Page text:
Wednesday, September 7, 2011

Sybase user ‘alias’

In the last post I stated that a Sybase ‘login’ is mapped to a ‘database user’. In this post, I’ll elaborate on it further and introduce the concept of an ‘alias’.

One ‘login’ can be mapped to only one ‘database user’ in the given database. Obviously, at the server-level one ‘login’ can, and generally is mapped to many database users in different databases. For example, the ‘sa’ login is mapped to ‘dbo’ users in all databases. But how about the relationship in the other direction i.e. from ‘database user’ to a ‘login’?

Each ‘database user’ is also associated with one ‘login’ – except when there exists an ‘alias’. It is possible for two or more logins to be mapped to the same ‘database user’ by creating an ‘alias’. This allows both the logins to act as the same ‘database user’. This is typically done to allow multiple logins to act as database owners (i.e. user ‘dbo’). For example, as I mentioned earlier, ‘sa’ is always mapped to the ‘dbo’ user. If you wish to make someone else, lets say, ‘president’ login act as the ‘dbo’ database user, you create an alias

sp_addalias ‘president’, ‘dbo’

This would make both ‘sa’ and ‘president’ act as ‘dbo’. Note that you can have many aliases for a given ‘login’. You could very well also alias ‘vice_president’ to ‘sa’

sp_addalias ‘vice_president’, ‘dbo’

Even though multiple logins now act as the same ‘database user’, their activity can still be audited individually. This would not be possible if you simply gave the password for ‘sa’ login to everyone who you wish to make ‘dbo’, for example.

Tuesday, September 6, 2011

Sybase ‘guest’

A little background on Sybase first. Each instance of Sybase server typically contains many databases. TCP/IP is usually enabled and 5000 is the default port, but this can obviously be changed. One logons to the Sybase instance and thereby gets potential access to all databases residing at the instance. Some of the databases like ‘master’, ‘tempdb’, ‘model’ etc get created at install time by the Sybase installer and are required for Sybase to run properly.

Logins - A ’login’ gives you access to the instance and is a server-level concept. You can add a ‘login’ using
sp_addlogin ‘login_name’, ‘password’

This adds an entry to the ‘master.dbo.syslogins’ table. Although a ‘login’ gives you access to the instance, to get access to a particular database, it must be mapped to an existing ‘database user’.

Database Users - Each database maintains its own set of database users. When creating a ‘database user’, the associated ‘login’ has to be supplied – like this
sp_adduser ‘login_name’, ‘database_user’

This adds an entry to the ‘<database_name>.dbo.sysusers’ table. Here the ‘login_name’ is mapped to ‘database_user’. Now, one thing to note is that one may add a ‘login’ but never map it to any particular ‘database user’ – what happens then is a little tricky and depends on the existence of a special user called ‘guest’.

Special ‘guest’ - If an explicit mapping does not exist between the ‘login’ and any of the existing database users, then the ‘login’ is implicitly mapped to the special ‘guest’ user, if one exists. If the 'guest’ user does not exist, the ‘login’ is denied access to the database. One can easily add the ‘guest’ user if it does not exist by using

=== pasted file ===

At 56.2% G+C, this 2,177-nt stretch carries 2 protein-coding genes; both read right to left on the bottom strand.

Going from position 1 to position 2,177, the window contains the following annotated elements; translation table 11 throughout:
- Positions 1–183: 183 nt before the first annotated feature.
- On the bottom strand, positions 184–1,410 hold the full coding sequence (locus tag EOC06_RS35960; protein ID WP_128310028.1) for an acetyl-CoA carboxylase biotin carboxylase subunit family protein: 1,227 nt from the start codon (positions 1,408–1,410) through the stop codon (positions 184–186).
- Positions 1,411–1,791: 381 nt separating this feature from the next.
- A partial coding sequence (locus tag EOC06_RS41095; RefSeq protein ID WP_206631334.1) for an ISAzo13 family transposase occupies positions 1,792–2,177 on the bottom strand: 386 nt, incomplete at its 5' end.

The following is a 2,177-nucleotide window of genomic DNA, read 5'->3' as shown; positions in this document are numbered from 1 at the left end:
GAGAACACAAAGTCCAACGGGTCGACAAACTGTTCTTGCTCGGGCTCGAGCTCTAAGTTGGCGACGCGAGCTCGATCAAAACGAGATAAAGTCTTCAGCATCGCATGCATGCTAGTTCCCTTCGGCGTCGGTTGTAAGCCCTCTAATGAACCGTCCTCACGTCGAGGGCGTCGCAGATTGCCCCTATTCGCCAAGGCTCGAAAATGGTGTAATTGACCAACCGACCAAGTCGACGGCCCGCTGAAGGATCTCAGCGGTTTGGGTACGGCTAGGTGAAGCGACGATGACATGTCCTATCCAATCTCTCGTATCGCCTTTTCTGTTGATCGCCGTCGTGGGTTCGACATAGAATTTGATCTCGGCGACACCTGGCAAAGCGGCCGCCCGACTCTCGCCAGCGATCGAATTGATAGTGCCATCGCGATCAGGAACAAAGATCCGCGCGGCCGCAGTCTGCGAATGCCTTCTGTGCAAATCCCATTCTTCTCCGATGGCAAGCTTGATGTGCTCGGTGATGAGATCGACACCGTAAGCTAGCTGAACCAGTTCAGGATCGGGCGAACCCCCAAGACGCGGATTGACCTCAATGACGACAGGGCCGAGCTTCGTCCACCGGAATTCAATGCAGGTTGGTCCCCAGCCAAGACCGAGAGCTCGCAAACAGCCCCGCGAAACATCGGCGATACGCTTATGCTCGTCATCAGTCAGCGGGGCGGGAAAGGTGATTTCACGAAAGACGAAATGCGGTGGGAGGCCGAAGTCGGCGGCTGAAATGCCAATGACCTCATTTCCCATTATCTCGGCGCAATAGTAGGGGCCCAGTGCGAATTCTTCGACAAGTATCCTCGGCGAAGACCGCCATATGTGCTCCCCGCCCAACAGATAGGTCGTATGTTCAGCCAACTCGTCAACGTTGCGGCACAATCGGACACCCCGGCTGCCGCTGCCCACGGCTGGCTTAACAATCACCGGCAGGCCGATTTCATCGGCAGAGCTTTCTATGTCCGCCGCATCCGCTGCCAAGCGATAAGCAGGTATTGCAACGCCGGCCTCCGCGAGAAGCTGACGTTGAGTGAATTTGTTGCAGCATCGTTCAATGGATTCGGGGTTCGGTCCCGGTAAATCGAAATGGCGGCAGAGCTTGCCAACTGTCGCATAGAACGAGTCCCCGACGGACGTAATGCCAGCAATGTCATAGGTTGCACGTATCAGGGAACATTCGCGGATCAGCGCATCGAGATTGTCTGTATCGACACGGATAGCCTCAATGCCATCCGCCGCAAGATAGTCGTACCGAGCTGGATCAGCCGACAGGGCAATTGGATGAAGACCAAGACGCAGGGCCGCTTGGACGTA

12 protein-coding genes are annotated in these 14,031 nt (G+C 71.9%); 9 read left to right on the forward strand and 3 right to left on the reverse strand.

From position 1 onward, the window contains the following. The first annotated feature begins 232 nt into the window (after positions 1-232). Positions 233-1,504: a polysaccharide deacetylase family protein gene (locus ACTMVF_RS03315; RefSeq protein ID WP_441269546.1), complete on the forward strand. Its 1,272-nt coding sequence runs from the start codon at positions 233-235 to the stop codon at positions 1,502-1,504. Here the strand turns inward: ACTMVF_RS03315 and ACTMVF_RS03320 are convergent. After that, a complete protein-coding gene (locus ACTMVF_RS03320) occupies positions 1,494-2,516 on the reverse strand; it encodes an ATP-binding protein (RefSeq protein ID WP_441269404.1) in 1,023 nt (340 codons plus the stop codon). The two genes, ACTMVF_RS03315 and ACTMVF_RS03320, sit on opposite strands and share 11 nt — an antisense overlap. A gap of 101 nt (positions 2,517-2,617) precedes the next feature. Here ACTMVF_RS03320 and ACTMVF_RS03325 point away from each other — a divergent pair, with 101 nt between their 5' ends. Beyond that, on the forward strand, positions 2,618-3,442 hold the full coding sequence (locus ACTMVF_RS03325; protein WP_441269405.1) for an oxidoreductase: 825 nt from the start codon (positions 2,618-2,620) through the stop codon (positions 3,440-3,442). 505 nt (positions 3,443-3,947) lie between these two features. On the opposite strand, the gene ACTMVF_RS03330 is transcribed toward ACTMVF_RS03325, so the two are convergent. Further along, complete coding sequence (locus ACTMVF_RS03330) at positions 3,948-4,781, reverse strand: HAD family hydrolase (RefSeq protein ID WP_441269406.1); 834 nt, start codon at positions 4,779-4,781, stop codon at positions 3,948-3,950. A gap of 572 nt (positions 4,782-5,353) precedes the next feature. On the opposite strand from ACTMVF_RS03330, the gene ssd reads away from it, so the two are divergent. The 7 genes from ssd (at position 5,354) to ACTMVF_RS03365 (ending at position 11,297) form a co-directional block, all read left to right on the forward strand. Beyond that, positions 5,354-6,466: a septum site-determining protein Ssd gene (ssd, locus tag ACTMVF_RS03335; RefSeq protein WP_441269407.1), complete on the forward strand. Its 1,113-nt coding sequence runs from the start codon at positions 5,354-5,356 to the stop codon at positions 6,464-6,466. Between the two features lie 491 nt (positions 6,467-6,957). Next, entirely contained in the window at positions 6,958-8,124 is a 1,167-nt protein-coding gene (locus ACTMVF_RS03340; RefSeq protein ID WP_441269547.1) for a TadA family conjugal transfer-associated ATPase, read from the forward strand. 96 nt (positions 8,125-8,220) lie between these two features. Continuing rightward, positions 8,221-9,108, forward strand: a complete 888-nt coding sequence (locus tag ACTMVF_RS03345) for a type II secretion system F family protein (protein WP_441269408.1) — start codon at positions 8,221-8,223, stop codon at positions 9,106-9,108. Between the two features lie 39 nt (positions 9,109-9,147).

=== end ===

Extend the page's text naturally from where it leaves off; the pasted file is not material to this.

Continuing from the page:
sp_adduser guest

When creating new database (using ‘create database’ for example), the ‘model’ database gets used as a template. In the versions of Sybase (12.5, 15, 15.5 on Linux/Windows) I played with I did not see the user ‘guest’ defined in the ‘model’ database. So the new databases based on ‘model’ will also not have the ‘guest’ user by default.

Monday, September 5, 2011


I was looking for an easy way to upgrade an outdated version 2.6.9 of rsync on my OS X Lion MacBook. I'm not too good with UNIX to begin with and finding required dependencies etc on my OS X Lion would be a time consuming task. So I was looking around for any ready-to-use installers or binaries of the latest 3.0.8, when I stumbled upon this neat project called MacPorts. It provides an easy to use system for getting binaries for such open-source tools on the Mac OS X systems. Installation was simple - this is from the MacPorts website

- “dmg” disk images for Lion and Snow Leopard. These contain pkg installers for use with the Mac OS X Installer. This is the simplest installation procedure that most users should follow after meeting the requirements listed below. An installer forLeopard, as a legacy platform, is also available.

Before installing enable the root user and install Xcode from the AppStore (on Lion) or Apple dev connection website (Snow Leopard/Leopard). You would need X11 as well for ports that depend on it. Use the package installer and then simply run this to update to the latest of MacPorts

sudo port -v selfupdate

Now, if you know the program you want to install is supported by MacPorts, like rsync for example, all you do to install it is

sudo port install rsync


Sunday, September 4, 2011

Enable root user on OS X Lion

1. Launch the Directory Utility. It is located in /System/Library/CoreServices.
2. Click the padlock icon on the bottom left corner and enter your Administrator login credentials to unlock the application
3. In the Edit menu, select Enable Root User
Again from the Edit menu, select Change Root Password. A dialog window will apear prompting you to enter a root password